Analysis of national and local data can help organisations plan, prepare and monitor their GCSE maths and English provision. Key issues are highlighted below; click on the links for more information, ideas and reflective questions.
- In order to meet funding requirements, there has been a large increase in 16-18 GCSE entries since 2012 – much more so for English than for maths. Over the same period, however, success rates have dropped significantly.
- In the summer of 2016, the A*-C success rate for all 16+ GCSE students (including adults) was only 27% for English and 30% for maths – the figures for 16-18s in isolation are likely to be significantly lower.
- Despite the sharpe increase in entries, the overall number of 16+ students achieving GCSE A*-Cs rose only modestly for maths last year – and hardly at all for English.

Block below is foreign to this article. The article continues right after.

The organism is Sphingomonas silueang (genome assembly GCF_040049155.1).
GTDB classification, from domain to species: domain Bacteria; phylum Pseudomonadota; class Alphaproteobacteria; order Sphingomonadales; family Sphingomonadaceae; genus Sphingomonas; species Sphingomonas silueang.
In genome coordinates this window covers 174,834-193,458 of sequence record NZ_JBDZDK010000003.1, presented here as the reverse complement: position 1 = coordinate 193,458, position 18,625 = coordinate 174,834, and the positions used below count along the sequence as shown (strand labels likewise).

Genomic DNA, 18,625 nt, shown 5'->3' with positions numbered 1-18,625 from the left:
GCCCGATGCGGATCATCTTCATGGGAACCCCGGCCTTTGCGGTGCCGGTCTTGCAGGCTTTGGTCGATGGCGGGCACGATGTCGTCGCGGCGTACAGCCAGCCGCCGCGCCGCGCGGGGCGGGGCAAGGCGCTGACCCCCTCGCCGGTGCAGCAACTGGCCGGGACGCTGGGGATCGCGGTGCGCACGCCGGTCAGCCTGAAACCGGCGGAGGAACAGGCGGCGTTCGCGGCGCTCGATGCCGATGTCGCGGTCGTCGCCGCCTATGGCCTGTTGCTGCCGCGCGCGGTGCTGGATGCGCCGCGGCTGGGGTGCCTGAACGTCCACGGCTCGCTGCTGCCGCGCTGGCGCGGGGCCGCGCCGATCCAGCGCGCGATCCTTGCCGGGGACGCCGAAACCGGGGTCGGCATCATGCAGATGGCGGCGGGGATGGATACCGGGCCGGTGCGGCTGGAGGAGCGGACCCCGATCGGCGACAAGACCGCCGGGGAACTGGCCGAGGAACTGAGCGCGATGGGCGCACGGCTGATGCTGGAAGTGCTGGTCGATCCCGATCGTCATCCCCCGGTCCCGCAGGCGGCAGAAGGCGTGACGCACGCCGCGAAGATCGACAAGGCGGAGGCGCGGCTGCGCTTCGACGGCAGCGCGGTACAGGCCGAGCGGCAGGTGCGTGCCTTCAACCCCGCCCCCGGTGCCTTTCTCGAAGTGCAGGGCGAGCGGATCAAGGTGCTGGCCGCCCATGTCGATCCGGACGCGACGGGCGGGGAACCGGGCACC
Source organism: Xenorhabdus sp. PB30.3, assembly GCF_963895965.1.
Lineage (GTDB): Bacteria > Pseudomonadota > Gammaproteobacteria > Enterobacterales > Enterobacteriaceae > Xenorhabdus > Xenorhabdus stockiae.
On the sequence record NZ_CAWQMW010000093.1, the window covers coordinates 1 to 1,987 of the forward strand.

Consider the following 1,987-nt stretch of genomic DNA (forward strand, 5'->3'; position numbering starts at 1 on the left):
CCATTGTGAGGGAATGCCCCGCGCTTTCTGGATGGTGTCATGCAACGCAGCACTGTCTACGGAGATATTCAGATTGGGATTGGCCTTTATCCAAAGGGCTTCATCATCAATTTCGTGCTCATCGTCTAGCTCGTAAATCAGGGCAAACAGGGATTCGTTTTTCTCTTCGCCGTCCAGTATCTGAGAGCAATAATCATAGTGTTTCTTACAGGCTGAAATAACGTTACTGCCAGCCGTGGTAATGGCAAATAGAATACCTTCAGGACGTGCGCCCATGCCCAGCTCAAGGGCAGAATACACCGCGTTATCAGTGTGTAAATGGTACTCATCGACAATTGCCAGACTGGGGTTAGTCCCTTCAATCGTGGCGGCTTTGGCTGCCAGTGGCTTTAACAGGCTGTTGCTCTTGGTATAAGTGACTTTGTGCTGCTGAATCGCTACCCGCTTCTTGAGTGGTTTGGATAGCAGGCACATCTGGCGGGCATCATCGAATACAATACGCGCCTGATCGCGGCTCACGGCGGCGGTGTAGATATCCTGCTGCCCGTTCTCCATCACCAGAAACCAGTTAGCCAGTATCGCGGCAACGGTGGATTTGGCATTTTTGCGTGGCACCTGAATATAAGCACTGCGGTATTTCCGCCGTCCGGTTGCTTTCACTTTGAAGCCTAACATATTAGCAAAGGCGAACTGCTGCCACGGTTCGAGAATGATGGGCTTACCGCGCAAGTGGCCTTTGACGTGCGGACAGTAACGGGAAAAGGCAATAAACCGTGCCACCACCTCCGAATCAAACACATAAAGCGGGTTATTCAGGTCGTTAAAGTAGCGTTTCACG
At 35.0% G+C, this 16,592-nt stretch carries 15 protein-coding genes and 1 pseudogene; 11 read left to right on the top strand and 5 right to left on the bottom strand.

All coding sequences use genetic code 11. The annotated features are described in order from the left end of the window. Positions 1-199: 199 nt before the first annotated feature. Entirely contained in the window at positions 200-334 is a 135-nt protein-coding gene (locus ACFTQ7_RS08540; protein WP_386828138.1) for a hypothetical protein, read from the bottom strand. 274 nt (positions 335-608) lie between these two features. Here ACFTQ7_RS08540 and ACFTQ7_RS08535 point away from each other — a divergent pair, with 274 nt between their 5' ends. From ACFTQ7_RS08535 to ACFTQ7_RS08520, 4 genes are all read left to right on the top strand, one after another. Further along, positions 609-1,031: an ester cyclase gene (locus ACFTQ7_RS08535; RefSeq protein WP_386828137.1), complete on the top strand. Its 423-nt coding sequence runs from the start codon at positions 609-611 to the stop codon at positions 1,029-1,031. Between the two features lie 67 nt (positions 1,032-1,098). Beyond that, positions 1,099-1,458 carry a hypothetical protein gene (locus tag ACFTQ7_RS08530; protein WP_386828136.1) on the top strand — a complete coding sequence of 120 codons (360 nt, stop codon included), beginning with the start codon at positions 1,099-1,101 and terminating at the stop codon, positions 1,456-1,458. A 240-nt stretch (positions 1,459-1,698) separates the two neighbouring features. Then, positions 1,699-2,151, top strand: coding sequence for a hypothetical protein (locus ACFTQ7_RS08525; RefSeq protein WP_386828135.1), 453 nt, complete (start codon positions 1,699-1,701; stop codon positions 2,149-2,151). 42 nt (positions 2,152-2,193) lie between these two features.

- Use of data from the Personal Learning Record (PLR) database is vital in predicting GCSE cohort sizes for curriculum modeling – and hence projecting the GCSE staffing requirements.
- The delivery of the new GCSE ‘9-1’ qualifications will become mandatory from September 2017. These new qualifications are broader and more challenging, and only allow two resit opportunities per year.
- Functional Skills qualifications are being reformed, with new qualifications due to be available in 2018.
- The government are currently looking at the feasibility of extending the requirement to study maths to all 16-18 learners – including those with a GCSE A*-C.
Below you can listen to part of an interview with Jan Myatt, Head of English and Maths at Walsall College, where she explains how they have used data to plan their GCSE maths and English programmes
You can learn more about Walsall College’s approach to GCSE maths and English development and other organisations’ in the case studies on this website.